Bradley Cooper? More like Badly Pooper! At least that's what everyone will be saying after watching Sniper: Special Ops, Seagal's answer to American Sniper. There's even an obviously fake baby! Seagal plays Sergeant Jake Chandler, the titular sniper of the film, despite using the weapon only once, during the movie's intro. While on a mission to rescue a kidnapped congressman, Chandler and his ragtag group of soldiers (a healthy mix of bouncer, biker, and male model types) are ambushed by terrorists. Our soldiers retreat, leaving Chandler and his injured spotter behind enemy lines. I can only imagine how excited Seagal got when he read this in the script, as it gives him the excuse to sit in a chair for the majority of the movie. The few times he is in motion, he leisurely strolls through the streets, despite, you know, being in a goddamn war zone. I'm fairly certain no running is a stipulation in his contract. No walking up and down stairs definitely is as, I shit you not, a stunt double covers that task every time. Anyway, the majority of the movie is spent on Chandler's fellow soldiers figuring out how to rescue him. There's also a lady war photographer that joins them who ends up killing a lot more dudes than taking photos. She adds nothing to the plot, but she's attractive and we see her boobs at one point, so I guess that's what they were going for. The climactic rescue mission is action packed, using the best stock footage explosions money can buy. Also, Seagal wears sunglasses the entire film just so he can dramatically remove them for the last line of the movie. This the closest cinema has ever come to capturing the horrors of war, in that it is hell to watch, somehow making an hour and a half feel like forever. An impressive feat. Five stars!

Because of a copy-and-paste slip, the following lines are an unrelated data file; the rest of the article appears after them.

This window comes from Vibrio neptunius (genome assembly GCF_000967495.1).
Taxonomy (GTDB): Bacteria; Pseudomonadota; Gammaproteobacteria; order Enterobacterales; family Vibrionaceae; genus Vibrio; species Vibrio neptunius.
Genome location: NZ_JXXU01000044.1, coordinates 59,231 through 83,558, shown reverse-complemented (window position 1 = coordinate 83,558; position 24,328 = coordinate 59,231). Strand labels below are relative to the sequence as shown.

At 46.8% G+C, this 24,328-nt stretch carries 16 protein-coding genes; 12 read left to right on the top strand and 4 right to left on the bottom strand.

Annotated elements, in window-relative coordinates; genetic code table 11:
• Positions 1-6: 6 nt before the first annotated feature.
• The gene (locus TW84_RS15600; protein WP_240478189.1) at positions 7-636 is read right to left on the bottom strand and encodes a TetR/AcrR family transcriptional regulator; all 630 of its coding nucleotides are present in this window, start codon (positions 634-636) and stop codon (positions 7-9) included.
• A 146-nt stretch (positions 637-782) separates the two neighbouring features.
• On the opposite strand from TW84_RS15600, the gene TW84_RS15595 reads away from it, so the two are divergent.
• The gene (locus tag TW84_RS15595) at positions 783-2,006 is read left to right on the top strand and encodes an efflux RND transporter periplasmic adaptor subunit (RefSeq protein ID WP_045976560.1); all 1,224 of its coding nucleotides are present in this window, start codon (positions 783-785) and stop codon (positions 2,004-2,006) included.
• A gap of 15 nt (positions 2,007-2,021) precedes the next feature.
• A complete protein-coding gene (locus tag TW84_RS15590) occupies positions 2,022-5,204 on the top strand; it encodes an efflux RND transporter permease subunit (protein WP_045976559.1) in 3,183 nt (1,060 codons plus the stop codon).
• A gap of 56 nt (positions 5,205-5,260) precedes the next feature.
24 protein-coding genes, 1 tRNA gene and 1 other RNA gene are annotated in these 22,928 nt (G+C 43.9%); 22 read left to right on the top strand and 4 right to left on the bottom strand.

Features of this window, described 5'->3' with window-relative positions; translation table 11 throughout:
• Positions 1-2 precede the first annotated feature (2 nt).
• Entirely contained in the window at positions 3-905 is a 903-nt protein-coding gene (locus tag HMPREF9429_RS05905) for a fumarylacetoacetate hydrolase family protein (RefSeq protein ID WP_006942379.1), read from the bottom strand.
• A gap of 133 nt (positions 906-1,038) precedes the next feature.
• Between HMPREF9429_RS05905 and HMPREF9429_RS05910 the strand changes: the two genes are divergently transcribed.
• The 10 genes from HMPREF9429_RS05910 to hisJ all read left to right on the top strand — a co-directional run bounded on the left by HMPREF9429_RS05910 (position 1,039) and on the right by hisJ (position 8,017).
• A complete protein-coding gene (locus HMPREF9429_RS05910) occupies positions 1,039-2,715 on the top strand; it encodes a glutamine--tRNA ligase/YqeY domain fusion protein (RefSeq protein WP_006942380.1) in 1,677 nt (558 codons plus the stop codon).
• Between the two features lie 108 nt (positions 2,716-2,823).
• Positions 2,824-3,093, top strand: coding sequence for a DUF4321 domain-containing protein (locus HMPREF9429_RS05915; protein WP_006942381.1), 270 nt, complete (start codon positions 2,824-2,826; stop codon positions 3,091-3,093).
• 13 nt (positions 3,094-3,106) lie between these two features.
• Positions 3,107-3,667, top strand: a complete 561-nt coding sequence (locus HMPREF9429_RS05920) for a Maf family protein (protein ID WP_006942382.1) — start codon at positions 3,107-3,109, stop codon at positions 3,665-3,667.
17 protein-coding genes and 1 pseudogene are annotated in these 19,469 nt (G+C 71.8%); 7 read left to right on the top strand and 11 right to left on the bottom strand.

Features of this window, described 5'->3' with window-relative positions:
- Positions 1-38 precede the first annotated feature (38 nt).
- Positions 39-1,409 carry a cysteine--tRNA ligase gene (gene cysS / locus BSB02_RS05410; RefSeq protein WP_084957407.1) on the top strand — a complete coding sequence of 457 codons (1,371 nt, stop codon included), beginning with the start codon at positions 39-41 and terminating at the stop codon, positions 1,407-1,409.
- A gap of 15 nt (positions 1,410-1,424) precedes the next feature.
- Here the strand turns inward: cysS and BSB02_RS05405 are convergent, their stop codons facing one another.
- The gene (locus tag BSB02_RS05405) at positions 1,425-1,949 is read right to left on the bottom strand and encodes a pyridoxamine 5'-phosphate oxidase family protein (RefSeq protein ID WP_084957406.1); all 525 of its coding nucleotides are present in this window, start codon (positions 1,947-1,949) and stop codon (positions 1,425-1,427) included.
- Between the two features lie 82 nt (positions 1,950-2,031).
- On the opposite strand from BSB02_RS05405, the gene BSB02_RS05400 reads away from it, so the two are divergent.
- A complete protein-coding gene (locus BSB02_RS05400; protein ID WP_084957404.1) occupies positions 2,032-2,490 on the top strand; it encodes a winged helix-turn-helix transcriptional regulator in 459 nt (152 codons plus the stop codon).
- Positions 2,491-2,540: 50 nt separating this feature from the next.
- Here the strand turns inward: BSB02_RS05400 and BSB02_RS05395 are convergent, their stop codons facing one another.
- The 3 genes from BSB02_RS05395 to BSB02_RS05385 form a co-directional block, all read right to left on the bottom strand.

#3 - The Perfect Weapon